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Tuesday, October 4, 2022

Hurricane Iota expected to reach Category 4; authorities warn ‘last day’ to prepare

The National Hurricane Center (NHC) warned Sunday is the “last guaranteed day” to prepare for Hurricane Iota, which is expected to make landfall Monday in Honduras or Nicaragua.

Iota is churning in the Caribbean Sea, where it “continues to rapidly strengthen,” according to the U.S.-based meteorological experts. If it indeed reaches maximum sustained winds of at least 130 mph, it will be the second Category 4 hurricane to impact Central America this month.

“Iota is located within an extremely conducive environment for strengthening,” the NHC said.

“As a result, continued rapid strengthening is expected during the next 24 to 36 hours, and Iota is forecast to become a potentially catastrophic category 4 hurricane before it reaches the coast of northeastern Nicaragua or eastern Honduras.”

Iota is forecast to weaken after making landfall as the storm encounters the mountainous terrain of Central America. Before that occurs, however, the system will cause “potentially catastrophic winds and a life-threatening storm surge” in Nicaragua and Honduras on Monday.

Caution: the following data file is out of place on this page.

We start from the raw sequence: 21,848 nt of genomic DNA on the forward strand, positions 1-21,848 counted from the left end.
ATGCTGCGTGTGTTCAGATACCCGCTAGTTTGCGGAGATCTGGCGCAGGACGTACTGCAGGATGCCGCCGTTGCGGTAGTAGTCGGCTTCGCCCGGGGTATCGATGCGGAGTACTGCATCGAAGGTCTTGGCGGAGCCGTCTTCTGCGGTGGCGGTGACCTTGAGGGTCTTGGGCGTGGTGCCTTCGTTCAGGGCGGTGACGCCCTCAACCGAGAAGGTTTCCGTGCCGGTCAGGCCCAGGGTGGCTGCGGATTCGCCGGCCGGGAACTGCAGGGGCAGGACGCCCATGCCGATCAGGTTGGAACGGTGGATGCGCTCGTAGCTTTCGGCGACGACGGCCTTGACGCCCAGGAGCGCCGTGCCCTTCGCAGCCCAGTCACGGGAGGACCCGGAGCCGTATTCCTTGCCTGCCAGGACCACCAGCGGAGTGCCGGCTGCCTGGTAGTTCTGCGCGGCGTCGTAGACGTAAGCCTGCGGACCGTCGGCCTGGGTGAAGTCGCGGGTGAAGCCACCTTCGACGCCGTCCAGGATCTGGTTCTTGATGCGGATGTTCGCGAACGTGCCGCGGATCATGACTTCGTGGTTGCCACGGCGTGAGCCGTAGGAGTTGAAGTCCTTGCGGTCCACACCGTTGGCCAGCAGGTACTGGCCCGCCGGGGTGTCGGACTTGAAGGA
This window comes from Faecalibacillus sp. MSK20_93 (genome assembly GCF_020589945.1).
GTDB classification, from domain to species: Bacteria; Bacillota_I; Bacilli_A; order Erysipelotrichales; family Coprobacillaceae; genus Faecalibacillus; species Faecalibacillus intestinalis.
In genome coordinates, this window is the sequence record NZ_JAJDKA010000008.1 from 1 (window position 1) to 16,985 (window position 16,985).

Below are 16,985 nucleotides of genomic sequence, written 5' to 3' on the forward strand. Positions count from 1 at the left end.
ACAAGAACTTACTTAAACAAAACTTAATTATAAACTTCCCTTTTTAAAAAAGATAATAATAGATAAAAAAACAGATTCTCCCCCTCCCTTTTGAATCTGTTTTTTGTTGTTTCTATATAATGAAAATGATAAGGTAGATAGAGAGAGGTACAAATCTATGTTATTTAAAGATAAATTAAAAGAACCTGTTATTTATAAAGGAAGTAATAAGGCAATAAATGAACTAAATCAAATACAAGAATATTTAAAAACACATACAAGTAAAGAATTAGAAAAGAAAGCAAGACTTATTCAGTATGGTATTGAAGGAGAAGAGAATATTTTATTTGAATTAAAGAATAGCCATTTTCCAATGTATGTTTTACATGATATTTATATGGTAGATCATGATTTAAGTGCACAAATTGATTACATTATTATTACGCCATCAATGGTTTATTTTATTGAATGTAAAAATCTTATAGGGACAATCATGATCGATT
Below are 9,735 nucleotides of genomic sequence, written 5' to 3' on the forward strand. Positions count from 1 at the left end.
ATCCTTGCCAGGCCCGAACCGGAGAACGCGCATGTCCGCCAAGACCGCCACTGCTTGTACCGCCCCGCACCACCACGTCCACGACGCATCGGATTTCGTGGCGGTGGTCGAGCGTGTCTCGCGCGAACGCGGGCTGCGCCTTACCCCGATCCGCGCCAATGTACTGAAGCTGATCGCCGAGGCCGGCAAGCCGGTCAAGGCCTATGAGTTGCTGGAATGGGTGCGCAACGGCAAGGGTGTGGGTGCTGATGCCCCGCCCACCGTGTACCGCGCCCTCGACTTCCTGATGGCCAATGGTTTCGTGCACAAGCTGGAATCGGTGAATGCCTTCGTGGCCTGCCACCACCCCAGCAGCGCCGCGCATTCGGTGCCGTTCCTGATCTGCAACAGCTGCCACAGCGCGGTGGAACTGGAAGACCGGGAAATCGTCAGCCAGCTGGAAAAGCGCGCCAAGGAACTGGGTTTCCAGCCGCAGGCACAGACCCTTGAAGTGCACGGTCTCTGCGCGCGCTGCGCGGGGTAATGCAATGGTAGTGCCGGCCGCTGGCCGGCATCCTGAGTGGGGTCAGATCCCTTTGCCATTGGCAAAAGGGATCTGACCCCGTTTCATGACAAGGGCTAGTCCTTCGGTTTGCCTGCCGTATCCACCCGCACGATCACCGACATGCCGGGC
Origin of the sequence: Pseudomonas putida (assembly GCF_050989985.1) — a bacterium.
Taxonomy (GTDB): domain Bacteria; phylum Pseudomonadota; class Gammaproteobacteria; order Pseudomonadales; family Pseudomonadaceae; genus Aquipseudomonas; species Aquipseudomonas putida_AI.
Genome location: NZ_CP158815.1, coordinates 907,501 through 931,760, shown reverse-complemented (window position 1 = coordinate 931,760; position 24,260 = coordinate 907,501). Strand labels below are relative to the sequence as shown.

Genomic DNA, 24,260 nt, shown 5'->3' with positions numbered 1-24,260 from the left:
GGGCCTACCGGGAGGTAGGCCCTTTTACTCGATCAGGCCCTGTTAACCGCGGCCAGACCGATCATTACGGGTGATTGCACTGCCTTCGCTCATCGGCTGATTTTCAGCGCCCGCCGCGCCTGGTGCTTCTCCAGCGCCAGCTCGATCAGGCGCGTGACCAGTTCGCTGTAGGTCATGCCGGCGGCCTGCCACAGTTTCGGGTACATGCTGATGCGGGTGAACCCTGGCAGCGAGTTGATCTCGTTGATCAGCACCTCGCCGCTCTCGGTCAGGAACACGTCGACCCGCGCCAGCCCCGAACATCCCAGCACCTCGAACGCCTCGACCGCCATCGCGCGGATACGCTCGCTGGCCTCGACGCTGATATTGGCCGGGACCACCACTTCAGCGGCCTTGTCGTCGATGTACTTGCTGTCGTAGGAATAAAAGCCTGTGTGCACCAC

Iota’s indirect effects on Costa Rica

According to the National Meteorological Institute (IMN), Hurricane Iota will provoke changes to the intertropical convergence zone over Costa Rica.

Weather should remain stable through Sunday morning, the IMN forecasts. However, in the afternoon and evening, Costa Rica should expect heavy rainfall in the Central and South Pacific.

Sunday afternoon and evening, the Northern Zone, Central Valley and mountainous regions in the Caribbean will experience strong, but isolated, thunderstorms.

NHC projections indicate parts of Costa Rica have up to a 10% chance of experiencing tropical-storm-force winds over the coming days. (See this story’s header image.)

Heavy rainfall caused by Iota will continue through the first half of next week. Residents of the South Pacific should exercise caution, as ground conditions remain unstable after the impacts of Hurricane Eta.

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